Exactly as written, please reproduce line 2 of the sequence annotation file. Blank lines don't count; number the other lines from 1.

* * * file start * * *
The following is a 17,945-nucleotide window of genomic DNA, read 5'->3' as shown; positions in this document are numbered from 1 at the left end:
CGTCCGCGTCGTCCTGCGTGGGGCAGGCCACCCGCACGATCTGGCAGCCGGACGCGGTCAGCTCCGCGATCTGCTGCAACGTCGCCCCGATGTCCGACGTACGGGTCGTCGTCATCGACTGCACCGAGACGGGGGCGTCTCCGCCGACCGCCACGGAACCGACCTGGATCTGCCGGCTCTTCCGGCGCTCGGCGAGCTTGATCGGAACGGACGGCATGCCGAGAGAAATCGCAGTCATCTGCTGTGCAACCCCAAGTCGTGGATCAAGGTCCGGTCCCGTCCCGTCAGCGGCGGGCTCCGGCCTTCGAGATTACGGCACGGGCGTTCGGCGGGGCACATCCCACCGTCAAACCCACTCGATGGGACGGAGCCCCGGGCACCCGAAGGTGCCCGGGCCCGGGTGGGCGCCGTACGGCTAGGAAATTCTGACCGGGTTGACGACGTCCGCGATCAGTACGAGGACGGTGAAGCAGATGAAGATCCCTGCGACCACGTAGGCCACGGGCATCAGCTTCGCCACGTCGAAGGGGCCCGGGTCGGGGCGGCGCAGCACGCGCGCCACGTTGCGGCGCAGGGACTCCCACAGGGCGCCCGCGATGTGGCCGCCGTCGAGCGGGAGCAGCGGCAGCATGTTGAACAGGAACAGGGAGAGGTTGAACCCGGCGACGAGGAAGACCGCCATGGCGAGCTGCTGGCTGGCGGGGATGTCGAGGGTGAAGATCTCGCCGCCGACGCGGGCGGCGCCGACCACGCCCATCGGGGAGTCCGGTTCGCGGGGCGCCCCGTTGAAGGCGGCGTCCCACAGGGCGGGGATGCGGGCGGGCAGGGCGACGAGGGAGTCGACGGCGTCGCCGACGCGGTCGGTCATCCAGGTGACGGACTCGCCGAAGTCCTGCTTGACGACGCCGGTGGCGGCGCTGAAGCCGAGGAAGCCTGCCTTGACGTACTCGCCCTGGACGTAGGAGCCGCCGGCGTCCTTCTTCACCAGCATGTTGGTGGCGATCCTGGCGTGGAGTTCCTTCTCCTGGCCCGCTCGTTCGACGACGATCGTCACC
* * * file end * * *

CGTCCGCGTCGTCCTGCGTGGGGCAGGCCACCCGCACGATCTGGCAGCCGGACGCGGTCAGCTCCGCGATCTGCTGCAACGTCGCCCCGATGTCCGACGTACGGGTCGTCGTCATCGACTGCACCGAGACGGGGGCGTCTCCGCCGACCGCCACGGAACCGACCTGGATCTGCCGGCTCTTCCGGCGCTCGGCGAGCTTGATCGGAACGGACGGCATGCCGAGAGAAATCGCAGTCATCTGCTGTGCAACCCCAAGTCGTGGATCAAGGTCCGGTCCCGTCCCGTCAGCGGCGGGCTCCGGCCTTCGAGATTACGGCACGGGCGTTCGGCGGGGCACATCCCACCGTCAAACCCACTCGATGGGACGGAGCCCCGGGCACCCGAAGGTGCCCGGGCCCGGGTGGGCGCCGTACGGCTAGGAAATTCTGACCGGGTTGACGACGTCCGCGATCAGTACGAGGACGGTGAAGCAGATGAAGATCCCTGCGACCACGTAGGCCACGGGCATCAGCTTCGCCACGTCGAAGGGGCCCGGGTCGGGGCGGCGCAGCACGCGCGCCACGTTGCGGCGCAGGGACTCCCACAGGGCGCCCGCGATGTGGCCGCCGTCGAGCGGGAGCAGCGGCAGCATGTTGAACAGGAACAGGGAGAGGTTGAACCCGGCGACGAGGAAGACCGCCATGGCGAGCTGCTGGCTGGCGGGGATGTCGAGGGTGAAGATCTCGCCGCCGACGCGGGCGGCGCCGACCACGCCCATCGGGGAGTCCGGTTCGCGGGGCGCCCCGTTGAAGGCGGCGTCCCACAGGGCGGGGATGCGGGCGGGCAGGGCGACGAGGGAGTCGACGGCGTCGCCGACGCGGTCGGTCATCCAGGTGACGGACTCGCCGAAGTCCTGCTTGACGACGCCGGTGGCGGCGCTGAAGCCGAGGAAGCCTGCCTTGACGTACTCGCCCTGGACGTAGGAGCCGCCGGCGTCCTTCTTCACCAGCATGTTGGTGGCGATCCTGGCGTGGAGTTCCTTCTCCTGGCCCGCTCGTTCGACGACGATCGTCACC